AT&T, Apple, Google to work on ‘robocall’ crackdown

An AT&T Logo is pictured on the side of a building in Pasadena, California, January 26, 2015. REUTERS/Mario AnzuoniMore than 30 major technology and communication companies said on Friday they are joining the U.S. government to crack down on “robocalls,” automated, prerecorded phone calls that regulators have labeled a “scourge.”

AT&T Inc (T.N), Google parent Alphabet Inc (GOOGL.O), Apple Inc (AAPL.O), Verizon Communications Inc (VZ.N) and Comcast Corp (CMCSA.O) are among members of the “Robocall Strike Force” that held its first meeting with the U.S. Federal Communications Commission.

The strike force will report to the FCC by Oct. 19 on “concrete plans to accelerate the development and adoption of new tools and solutions,” said AT&T Chief Executive Officer Randall Stephenson, chairman of the group.

The strike force hopes to implement Caller ID verification standards to help block calls from spoofed phone numbers and consider a “Do Not Originate” list that would block spoofers from impersonating legitimate phone numbers from governments, banks or others.

FCC Chairman Tom Wheeler in July urged major companies to take new action to block robocalls, which often come from telemarketers or scam artists.

“This scourge must stop,” Wheeler said on Friday, calling robocalls the No. 1 complaint from consumers.

“The bad guys are beating the good guys with technology,” Wheeler said. In the past, he has said robocalls continue “due in large part to industry inaction.”

Stephenson emphasized “the breadth and complexity” of the problem.

“This is going to require more than individual company initiatives and one-off blocking apps,” Stephenson said. “Robocallers are a formidable adversary, notoriously hard to stop.”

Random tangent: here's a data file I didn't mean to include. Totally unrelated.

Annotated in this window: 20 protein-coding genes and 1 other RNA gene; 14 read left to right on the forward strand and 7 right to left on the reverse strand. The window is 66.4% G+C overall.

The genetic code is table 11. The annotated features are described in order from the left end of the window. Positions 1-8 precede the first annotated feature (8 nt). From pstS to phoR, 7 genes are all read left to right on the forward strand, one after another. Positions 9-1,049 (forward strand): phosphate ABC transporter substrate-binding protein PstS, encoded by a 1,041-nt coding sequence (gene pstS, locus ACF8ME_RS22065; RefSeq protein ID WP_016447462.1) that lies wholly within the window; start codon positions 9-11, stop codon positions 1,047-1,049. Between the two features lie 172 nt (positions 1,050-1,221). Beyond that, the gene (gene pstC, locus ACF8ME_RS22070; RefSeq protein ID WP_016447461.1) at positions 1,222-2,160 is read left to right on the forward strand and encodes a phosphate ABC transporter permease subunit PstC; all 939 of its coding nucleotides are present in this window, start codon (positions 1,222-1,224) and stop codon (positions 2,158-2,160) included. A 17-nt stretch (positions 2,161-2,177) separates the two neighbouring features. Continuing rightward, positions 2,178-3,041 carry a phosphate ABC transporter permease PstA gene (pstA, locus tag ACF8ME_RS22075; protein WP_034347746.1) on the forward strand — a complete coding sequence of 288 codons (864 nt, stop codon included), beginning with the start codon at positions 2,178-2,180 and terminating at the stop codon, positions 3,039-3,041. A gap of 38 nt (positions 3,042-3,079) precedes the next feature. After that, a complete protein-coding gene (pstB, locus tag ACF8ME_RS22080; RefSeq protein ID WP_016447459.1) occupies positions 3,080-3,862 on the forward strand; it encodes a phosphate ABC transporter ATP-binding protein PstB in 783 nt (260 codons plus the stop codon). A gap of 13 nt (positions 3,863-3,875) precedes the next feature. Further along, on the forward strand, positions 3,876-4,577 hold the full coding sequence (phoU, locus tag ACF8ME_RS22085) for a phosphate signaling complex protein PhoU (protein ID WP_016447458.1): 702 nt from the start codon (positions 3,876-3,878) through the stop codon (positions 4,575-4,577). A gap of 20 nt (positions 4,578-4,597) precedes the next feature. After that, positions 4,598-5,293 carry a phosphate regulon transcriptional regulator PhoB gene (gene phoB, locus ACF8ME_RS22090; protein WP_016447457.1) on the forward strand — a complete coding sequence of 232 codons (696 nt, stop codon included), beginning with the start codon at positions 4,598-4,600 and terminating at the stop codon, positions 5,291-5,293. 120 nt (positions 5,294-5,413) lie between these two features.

The FCC does not require robocall blocking and filtering but has strongly encouraged phone service providers to offer those services at no charge.

The strike force brings together carriers, device makers, operating system developers, network designers and the government.

“We have to come out of this with a comprehensive play book for all of us to go execute,” Stephenson said. “We have calls that are perfectly legal, but unwanted, like telemarketers and public opinion surveyors. At the other end of the spectrum, we have millions of calls that are blatantly illegal.”

Stephenson said technical experts representing the companies have had “preliminary conversations about short- and longer-term initiatives.”

Joan Marsh, AT&T vice president of federal regulatory issues, called the problem complicated. “We have been wrangling with this problem long enough to know there is no silver bullet,” she said. “Nothing by itself is going to do it.”

Other companies taking part include Blackberry Ltd (BB.TO), British Telecommunications Plc [BTCOM.UL], Charter Communications Inc (CHTR.O), Frontier Communications (FTR.O), LG Electronics Inc (066570.KS), Microsoft Corp (MSFT.O), Nokia Corp (NOKIA.HE), Qualcomm Inc (QCOM.O), Samsung Electronics Co Ltd (005930.KS), Sirius XM Holdings Inc (SIRI.O), T-Mobile US Inc (TMUS.O) and U.S. Cellular Corp (USM.N).

Consumers Union, a public advocacy group, said the task force is a sign “phone companies are taking more serious steps to protect their customers from unwanted calls.”

Apple Said to Plan First Significant MacBook Pro Overhaul in 4 Years

Apple Said to Plan First Significant MacBook Pro Overhaul in 4 Years

  • There’s been no significant update to the lineup in 4 years
  • New laptops expected to be unveiled after iPhone launch
  • Biggest new feature expected is an Oled touch panel

Apple is preparing the first significant overhaul of its MacBook Pro laptop line in over four years, according to people familiar with the matter, using one of its older products to help reverse two quarters of sliding sales.

The updated notebooks will be thinner, include a touch screen strip for function keys, and will be offered with more powerful and efficient graphics processors for expert users such as video gamers, said the people, who asked not to be named.